DAY FOUR - Sunday, September 20


I find beaded water on Arrow this morning from last nightís rain. I hope that it has cleared out the remaining smoke.

And boy has it! The view from Exclosure today is crystal clear. Only now do I realize just how bad it has been the last three days!

As I am climbing up, a wolf chorus breaks out. Oh, wow, how lovely to hear! I raise my scope and immediately see pups making the now-familiar mad dash to the right. An adult has just arrived, bringing food. Susan and Reve recognize 1229 as the arrival. She is a busy girl!

As the light grows, I settle in to basically a repeat of yesterdayís great viewing, but with much clearer skies. We see six more feedings; two from the left (east) and four from the right (west). The alpha male limps in from the west and behind him comes old slow-poke, 1047. He may be slow and he may be demoted, but he still provides for the family.

Next from the west is the gray male. He is totally swarmed by pups and has to hop over several of them to get away after delivering the groceries.

With help from various others I identify 907, 1048, third mother and the husky yearling. Again they are spread out so you have to move your scope to find everyone.

We are treated to another wonderful howl session to which we all quiet down and listen. Itís really gorgeous, so many voices, low notes, high notes, happy and sad notes. I record some of it on my phone!

Now 996 comes in from the east, and five alert pups run to him. I am pleased to say that he is very attentive to them, which is a welcome change from his usual aloofness.

I make another sweep for a count and get ALL 34! Woo hoo!

We talk about how great this sighting is, how easy. We are also pleased that in this time of pandemic strife, so many visitors, many more than usual for this time of year, are being exposed to the second largest pack in Yellowstone history. We wonder if they have the mistaken impression that itís this easy to see wolves all the time!

As the morning progresses, the feedings stop and various wolves look for places to bed, even the pups. Although a couple of them begin a ďpull my tail gameĒ, chasing back and forth, quite charmingly.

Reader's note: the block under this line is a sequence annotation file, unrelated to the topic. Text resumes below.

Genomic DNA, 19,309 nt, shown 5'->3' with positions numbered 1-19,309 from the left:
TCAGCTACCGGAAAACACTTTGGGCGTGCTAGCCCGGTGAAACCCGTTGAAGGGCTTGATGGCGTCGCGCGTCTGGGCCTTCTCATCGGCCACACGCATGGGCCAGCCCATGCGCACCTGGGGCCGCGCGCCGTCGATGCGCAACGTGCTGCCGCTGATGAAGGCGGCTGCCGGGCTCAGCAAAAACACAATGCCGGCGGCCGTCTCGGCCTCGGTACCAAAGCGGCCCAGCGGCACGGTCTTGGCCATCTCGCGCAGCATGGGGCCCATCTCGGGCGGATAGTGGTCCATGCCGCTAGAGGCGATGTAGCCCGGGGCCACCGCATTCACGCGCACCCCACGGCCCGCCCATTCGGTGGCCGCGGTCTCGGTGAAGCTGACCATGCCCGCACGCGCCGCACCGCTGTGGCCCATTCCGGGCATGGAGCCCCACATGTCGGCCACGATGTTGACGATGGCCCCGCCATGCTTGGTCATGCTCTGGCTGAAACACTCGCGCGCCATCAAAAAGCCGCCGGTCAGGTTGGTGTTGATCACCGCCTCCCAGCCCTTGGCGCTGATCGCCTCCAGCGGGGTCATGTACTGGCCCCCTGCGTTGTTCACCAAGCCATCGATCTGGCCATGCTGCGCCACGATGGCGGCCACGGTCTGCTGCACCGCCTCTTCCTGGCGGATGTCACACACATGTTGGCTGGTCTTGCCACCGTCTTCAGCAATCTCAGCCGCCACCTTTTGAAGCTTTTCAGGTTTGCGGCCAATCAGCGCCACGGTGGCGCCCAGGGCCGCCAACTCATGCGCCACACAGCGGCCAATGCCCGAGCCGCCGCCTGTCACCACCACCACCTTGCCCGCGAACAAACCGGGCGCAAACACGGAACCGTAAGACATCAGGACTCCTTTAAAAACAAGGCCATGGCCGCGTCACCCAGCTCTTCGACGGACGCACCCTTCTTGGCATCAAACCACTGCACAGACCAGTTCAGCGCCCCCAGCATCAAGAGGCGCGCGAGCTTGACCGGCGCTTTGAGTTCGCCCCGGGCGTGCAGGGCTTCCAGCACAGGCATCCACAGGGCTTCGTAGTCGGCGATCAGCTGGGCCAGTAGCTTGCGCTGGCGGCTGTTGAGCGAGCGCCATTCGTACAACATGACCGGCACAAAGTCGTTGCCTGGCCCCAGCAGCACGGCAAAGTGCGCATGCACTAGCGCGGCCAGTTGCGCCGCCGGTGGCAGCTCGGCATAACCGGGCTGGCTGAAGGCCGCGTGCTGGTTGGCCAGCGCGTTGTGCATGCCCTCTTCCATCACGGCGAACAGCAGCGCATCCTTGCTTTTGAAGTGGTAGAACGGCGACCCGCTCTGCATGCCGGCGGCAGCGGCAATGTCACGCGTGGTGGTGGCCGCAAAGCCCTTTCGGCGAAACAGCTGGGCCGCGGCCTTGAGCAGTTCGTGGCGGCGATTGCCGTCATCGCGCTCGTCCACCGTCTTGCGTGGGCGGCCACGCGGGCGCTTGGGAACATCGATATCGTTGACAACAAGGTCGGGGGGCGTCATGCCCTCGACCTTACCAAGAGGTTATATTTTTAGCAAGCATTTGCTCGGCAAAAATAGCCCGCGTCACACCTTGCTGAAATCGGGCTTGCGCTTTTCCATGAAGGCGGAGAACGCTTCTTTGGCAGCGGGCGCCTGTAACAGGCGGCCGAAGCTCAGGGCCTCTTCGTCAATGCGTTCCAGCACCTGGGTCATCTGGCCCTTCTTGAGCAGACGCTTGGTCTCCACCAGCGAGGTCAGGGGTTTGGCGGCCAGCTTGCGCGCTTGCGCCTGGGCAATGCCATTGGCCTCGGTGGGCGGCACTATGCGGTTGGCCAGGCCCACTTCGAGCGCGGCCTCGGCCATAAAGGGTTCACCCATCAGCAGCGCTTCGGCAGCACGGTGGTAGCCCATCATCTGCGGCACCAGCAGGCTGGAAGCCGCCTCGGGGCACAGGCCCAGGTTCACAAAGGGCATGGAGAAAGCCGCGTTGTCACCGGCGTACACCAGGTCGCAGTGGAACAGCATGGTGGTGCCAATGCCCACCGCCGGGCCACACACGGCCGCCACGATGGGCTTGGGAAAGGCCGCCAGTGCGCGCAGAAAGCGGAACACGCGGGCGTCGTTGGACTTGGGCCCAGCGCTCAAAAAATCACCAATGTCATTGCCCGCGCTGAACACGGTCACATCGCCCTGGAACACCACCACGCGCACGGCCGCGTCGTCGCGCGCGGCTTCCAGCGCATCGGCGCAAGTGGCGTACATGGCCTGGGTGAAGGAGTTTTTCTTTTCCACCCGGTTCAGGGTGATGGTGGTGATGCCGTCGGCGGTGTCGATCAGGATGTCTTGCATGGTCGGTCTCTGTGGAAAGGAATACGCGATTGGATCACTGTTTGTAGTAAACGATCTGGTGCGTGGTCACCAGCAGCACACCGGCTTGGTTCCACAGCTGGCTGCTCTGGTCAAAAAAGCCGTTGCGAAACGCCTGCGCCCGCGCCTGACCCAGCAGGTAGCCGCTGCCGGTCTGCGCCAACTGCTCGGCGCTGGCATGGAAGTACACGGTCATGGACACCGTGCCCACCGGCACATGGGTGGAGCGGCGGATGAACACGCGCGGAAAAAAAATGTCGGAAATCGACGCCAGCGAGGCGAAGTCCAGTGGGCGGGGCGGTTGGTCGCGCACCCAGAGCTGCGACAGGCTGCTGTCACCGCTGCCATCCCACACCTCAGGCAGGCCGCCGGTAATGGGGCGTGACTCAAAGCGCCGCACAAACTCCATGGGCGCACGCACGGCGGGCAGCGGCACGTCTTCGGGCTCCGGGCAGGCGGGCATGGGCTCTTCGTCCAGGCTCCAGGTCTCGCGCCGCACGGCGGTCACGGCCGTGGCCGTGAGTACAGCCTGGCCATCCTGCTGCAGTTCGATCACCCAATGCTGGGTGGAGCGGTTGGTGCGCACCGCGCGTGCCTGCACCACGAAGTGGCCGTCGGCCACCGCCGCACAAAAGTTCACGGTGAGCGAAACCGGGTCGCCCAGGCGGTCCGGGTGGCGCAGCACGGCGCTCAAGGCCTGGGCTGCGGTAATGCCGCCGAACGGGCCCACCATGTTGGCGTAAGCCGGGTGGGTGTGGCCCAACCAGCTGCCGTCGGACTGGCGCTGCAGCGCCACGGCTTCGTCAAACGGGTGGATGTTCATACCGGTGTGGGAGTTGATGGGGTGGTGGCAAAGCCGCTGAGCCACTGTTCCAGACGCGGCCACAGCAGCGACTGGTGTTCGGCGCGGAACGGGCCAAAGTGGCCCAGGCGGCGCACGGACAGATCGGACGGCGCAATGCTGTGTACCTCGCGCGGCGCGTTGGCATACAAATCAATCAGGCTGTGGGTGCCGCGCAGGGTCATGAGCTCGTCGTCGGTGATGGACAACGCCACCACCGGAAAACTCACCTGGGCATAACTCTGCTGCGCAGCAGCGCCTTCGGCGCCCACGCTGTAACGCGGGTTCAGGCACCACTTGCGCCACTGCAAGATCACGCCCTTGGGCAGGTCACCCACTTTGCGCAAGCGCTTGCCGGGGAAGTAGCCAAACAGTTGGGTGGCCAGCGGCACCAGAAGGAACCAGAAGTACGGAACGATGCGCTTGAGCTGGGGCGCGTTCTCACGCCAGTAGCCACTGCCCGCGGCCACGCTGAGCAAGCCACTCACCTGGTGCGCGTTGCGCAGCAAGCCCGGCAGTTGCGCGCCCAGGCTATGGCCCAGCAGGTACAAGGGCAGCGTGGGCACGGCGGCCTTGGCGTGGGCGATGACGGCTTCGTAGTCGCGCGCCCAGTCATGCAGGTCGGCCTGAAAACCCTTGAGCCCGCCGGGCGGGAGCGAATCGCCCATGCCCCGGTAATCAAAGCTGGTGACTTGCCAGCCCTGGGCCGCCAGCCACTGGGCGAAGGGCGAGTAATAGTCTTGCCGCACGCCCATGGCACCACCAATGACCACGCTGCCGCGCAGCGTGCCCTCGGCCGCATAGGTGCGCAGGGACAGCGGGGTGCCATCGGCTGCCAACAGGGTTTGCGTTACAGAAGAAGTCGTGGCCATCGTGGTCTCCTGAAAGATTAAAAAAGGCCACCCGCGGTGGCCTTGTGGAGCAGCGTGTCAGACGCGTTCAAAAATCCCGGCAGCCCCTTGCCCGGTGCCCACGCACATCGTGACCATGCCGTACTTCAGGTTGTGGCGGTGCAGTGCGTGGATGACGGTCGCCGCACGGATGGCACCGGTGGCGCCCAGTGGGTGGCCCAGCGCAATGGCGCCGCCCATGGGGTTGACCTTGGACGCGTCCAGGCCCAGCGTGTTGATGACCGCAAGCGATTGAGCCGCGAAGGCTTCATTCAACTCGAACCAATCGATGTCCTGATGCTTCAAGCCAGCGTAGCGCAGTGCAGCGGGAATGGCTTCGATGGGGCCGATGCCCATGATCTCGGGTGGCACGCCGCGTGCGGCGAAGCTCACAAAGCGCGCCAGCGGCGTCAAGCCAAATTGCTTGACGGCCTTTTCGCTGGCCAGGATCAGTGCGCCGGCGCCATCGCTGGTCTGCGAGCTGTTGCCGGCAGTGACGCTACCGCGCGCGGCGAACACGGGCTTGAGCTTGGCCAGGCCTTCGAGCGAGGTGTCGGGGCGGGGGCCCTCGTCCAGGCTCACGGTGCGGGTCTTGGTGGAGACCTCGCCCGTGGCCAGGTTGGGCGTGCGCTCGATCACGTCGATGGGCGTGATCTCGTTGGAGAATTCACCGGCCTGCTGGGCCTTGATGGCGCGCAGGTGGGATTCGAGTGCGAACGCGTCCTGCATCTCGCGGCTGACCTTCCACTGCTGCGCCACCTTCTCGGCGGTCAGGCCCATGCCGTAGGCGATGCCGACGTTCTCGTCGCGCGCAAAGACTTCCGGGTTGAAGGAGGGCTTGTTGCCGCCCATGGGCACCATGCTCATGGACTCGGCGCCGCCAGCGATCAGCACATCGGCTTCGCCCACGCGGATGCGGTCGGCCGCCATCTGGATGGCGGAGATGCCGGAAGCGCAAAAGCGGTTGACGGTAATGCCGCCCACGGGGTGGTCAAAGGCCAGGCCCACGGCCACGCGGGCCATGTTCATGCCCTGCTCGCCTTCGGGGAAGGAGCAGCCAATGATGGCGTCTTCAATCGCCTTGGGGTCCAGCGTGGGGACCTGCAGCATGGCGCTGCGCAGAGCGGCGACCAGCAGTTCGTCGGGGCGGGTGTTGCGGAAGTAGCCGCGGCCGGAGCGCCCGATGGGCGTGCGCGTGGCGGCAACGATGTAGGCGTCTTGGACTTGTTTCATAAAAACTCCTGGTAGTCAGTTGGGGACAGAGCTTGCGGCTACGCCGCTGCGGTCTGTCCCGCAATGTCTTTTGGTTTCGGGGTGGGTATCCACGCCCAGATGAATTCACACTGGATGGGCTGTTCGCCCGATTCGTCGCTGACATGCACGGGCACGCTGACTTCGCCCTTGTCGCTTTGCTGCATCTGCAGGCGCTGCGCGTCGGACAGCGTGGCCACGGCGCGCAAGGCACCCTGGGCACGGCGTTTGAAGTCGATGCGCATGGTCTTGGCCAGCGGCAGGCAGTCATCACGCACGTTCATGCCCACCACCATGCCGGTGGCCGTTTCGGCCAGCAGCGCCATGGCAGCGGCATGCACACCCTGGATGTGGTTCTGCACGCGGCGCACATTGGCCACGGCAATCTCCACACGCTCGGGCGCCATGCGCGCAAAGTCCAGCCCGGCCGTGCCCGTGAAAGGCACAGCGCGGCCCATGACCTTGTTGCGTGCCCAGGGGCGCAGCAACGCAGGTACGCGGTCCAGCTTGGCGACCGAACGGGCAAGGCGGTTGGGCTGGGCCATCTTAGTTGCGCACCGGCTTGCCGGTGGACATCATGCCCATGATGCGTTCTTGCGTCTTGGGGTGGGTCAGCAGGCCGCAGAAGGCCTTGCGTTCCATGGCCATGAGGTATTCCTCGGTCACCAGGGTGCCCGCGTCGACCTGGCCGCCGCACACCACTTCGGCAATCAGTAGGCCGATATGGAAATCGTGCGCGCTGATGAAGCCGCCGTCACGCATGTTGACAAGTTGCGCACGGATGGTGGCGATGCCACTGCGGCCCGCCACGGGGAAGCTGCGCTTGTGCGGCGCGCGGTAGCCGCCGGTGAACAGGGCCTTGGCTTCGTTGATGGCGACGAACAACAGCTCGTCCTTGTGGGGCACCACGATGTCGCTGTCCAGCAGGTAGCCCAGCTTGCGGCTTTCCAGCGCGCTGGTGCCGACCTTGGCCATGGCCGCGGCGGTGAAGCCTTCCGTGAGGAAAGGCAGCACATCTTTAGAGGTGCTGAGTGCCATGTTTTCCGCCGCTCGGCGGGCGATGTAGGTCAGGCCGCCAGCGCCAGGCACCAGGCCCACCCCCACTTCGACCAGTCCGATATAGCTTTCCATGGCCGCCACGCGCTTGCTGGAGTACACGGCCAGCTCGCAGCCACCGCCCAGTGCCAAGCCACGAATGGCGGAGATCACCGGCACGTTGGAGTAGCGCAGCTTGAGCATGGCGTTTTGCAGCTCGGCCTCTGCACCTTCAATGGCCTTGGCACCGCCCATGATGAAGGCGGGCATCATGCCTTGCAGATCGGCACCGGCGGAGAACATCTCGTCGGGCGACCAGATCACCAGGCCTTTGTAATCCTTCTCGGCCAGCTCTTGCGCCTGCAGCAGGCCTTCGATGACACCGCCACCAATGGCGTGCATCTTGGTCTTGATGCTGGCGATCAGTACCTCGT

Then one black yearling is spotted to the west, taking a walkabout on his own.

Most of the adults move up into the trees, looking for bedding spots in the shade. Some pups follow them and begin to walk on a log, playing king of the hill.

The alpha male takes a bedding spot near some aspen trunks.

A bunch of pups, almost all of them gray, are not yet ready for a nap. They start to play on top of the Middle foothill. Itís very enjoyable to watch. But eventually they tire and head back to the yellow grass, bedding flat out.

I decide to pack up and drive west to explore a bit.

I see Taylor at the ranch so I stop to say hello. She is watching the walkabout black yearling, so I scope with her for a bit. She is concerned that he is aiming for the river and there are already people walking out that way. But to our relief, the yearling turns and continues west.

At Slough I drive down the campground road. I always see interesting things down here, and there is hardly anyone around. Rick is here, talking with a couple of very nice independent film producers whom I met earlier this morning on Exclosure. They are talking about his books and are thrilled to have seen wolves today.

Itís a gorgeous day, a perfect (to me) 47 degrees. The fall colors are really great down here. There are also lots of ducks on the water and lots of beauty. The high peaks all got snow last night. That looks really pretty, too.

I check my email here because itís one of the few hot spots in the Park and discover that my friend Ron has won another Emmy, as has his daughter, Jasmine. Wow, thatís so cool!

I continue west as far as Tower and fill up my tank, then drive back east.

At Confluence, I stop to admire the aspen and to see if I can spot the Junctions from here. I do! I find various bedded wolves plus a lone pup sniffing and wandering around by himself. I also find some pronghorn in the river bottoms, and up on the bank I see a bison staring down a pair of hikers.

Back east I go and spy a pretty mule deer buck just outside of Silver Gate.

I am delighted to hear that Laurie & Dan want to come out for the evening session.

We set up on Trash Can as usual. And the Junctions do not disappoint; we see a total of 19 wolves. Itís a bit windy and a tad chilly, but the air is clear, so weíll take it.

There are no feedings tonight but plenty of pup play to keep us happy. They dash and chase all over the place between the middle and western foothills.

On Middle foothill there are some distinctive boulders and orange rocks. They play ďking of the boulderĒ for a long time here, pushing each other off in turn, jumping and ambushing each other. Itís just darling. Then a few head off, wandering here and there on their own.

Someone notices a big bull elk with a harem of about 20 cows up on a shoulder of Norris. These are the first elk Iíve seen in Lamar for quite a while.

As the light wanes a thin fingernail of moon rises.

The temperature drops and I am glad I brought an extra jacket up this hill. But we are losing the light, so we bid goodnight to the wolves and head east.

Today I saw: bison, sandhill cranes, a mule deer, ducks, elk, pronghorn, 34 Junction wolves (the whole pack) and the spirits of Allison & Richard.

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